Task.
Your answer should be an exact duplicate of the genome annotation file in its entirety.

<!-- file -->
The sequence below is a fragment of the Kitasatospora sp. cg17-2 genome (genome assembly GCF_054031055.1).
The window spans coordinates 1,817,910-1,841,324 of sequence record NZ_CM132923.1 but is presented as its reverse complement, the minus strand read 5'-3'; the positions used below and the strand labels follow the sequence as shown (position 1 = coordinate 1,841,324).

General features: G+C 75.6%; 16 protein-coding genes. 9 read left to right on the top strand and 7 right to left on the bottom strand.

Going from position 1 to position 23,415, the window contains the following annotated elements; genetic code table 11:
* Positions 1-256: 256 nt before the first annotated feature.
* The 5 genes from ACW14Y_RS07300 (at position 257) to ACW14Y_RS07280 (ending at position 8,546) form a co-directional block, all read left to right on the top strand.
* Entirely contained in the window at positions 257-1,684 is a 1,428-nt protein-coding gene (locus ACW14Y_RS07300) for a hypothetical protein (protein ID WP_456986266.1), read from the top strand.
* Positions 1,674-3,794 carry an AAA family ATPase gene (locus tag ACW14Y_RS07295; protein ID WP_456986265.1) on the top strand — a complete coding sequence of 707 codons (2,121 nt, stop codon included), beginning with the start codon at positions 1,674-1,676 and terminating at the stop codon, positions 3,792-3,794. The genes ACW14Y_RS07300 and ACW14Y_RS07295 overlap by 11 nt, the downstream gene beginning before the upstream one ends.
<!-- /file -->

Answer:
The sequence below is a fragment of the Kitasatospora sp. cg17-2 genome (genome assembly GCF_054031055.1).
The window spans coordinates 1,817,910-1,841,324 of sequence record NZ_CM132923.1 but is presented as its reverse complement, the minus strand read 5'-3'; the positions used below and the strand labels follow the sequence as shown (position 1 = coordinate 1,841,324).

General features: G+C 75.6%; 16 protein-coding genes. 9 read left to right on the top strand and 7 right to left on the bottom strand.

Going from position 1 to position 23,415, the window contains the following annotated elements; genetic code table 11:
* Positions 1-256: 256 nt before the first annotated feature.
* The 5 genes from ACW14Y_RS07300 (at position 257) to ACW14Y_RS07280 (ending at position 8,546) form a co-directional block, all read left to right on the top strand.
* Entirely contained in the window at positions 257-1,684 is a 1,428-nt protein-coding gene (locus ACW14Y_RS07300) for a hypothetical protein (protein ID WP_456986266.1), read from the top strand.
* Positions 1,674-3,794 carry an AAA family ATPase gene (locus tag ACW14Y_RS07295; protein ID WP_456986265.1) on the top strand — a complete coding sequence of 707 codons (2,121 nt, stop codon included), beginning with the start codon at positions 1,674-1,676 and terminating at the stop codon, positions 3,792-3,794. The genes ACW14Y_RS07300 and ACW14Y_RS07295 overlap by 11 nt, the downstream gene beginning before the upstream one ends.